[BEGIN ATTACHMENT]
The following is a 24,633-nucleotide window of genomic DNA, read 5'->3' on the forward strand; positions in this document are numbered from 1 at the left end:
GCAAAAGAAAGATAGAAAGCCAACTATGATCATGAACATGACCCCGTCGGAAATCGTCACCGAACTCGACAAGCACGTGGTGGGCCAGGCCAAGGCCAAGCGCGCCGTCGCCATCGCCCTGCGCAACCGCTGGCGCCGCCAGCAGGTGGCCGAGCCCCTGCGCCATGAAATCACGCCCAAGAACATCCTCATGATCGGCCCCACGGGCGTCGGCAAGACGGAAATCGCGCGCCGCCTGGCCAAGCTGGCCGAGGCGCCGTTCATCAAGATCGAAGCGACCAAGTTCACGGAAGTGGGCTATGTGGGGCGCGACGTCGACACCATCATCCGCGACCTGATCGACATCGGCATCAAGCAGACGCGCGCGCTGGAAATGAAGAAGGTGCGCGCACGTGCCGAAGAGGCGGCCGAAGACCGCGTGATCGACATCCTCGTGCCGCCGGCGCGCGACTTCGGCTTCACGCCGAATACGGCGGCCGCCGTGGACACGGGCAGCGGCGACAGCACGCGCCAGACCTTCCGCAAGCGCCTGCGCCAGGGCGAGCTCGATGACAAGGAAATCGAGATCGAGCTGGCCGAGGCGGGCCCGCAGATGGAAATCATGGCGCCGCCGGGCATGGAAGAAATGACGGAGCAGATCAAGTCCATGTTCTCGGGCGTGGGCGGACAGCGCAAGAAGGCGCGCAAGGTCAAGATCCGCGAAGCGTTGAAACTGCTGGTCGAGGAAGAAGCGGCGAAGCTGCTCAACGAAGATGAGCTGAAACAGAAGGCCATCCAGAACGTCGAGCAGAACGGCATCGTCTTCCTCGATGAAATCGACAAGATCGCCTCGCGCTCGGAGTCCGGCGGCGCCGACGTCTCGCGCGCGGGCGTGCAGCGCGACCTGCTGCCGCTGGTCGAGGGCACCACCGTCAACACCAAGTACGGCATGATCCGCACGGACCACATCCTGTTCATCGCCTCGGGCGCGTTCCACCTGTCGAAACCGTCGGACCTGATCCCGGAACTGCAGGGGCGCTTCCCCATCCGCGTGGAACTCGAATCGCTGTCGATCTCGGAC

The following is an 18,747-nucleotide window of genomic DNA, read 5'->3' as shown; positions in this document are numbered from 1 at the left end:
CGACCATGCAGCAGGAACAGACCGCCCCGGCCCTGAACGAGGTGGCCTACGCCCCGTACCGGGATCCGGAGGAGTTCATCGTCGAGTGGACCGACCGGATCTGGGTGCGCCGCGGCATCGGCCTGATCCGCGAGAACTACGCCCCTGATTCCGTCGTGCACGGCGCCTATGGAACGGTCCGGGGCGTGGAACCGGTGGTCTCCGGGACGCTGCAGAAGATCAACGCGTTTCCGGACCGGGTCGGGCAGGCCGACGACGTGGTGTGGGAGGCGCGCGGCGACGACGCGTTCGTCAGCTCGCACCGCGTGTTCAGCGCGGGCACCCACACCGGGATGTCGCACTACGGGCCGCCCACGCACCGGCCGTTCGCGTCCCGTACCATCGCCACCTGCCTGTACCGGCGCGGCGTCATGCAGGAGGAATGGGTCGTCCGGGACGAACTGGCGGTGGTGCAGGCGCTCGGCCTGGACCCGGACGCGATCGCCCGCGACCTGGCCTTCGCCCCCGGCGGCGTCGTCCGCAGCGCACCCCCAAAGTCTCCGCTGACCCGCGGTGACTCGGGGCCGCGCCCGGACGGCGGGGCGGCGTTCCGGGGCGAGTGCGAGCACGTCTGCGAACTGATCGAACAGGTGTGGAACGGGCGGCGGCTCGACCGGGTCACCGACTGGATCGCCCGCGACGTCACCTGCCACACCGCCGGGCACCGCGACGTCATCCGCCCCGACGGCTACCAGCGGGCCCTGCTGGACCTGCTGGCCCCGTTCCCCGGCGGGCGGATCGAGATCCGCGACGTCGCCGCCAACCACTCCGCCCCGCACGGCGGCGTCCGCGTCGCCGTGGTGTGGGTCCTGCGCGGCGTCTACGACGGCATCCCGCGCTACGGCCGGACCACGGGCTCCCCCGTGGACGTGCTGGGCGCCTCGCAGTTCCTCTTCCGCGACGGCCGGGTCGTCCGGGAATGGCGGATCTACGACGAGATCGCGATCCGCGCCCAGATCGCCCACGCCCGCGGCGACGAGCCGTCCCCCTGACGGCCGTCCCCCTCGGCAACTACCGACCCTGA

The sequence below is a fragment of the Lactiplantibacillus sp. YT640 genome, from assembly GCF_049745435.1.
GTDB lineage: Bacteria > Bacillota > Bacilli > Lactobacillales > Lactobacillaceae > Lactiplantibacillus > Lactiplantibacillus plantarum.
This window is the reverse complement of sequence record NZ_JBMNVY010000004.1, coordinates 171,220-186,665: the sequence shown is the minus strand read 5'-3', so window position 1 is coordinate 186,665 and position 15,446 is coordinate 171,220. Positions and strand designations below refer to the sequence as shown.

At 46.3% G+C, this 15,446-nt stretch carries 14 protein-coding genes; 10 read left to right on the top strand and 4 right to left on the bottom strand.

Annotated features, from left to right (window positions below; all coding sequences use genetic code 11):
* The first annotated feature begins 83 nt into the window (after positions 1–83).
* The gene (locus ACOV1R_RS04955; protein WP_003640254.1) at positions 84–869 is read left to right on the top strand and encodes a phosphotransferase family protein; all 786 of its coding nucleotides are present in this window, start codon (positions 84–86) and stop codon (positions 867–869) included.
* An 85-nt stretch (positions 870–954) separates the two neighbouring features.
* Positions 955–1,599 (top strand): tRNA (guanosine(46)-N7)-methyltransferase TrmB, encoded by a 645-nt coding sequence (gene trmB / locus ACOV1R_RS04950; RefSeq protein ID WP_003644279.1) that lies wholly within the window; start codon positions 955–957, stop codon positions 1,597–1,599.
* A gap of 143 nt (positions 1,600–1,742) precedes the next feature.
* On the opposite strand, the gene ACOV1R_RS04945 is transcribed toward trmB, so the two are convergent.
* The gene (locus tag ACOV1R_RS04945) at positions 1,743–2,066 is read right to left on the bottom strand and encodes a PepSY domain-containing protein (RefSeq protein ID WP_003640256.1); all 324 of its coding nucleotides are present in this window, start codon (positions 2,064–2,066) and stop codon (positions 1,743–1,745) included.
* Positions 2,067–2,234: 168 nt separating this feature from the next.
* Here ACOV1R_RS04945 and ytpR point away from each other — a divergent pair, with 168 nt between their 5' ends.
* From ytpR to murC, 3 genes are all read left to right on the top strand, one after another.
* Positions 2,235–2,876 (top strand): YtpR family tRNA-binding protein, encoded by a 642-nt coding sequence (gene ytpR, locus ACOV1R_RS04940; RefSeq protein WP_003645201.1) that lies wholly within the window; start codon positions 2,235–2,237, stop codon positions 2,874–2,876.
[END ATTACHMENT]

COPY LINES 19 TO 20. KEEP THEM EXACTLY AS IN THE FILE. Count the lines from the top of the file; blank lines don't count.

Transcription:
* From ytpR to murC, 3 genes are all read left to right on the top strand, one after another.
* Positions 2,235–2,876 (top strand): YtpR family tRNA-binding protein, encoded by a 642-nt coding sequence (gene ytpR, locus ACOV1R_RS04940; RefSeq protein WP_003645201.1) that lies wholly within the window; start codon positions 2,235–2,237, stop codon positions 2,874–2,876.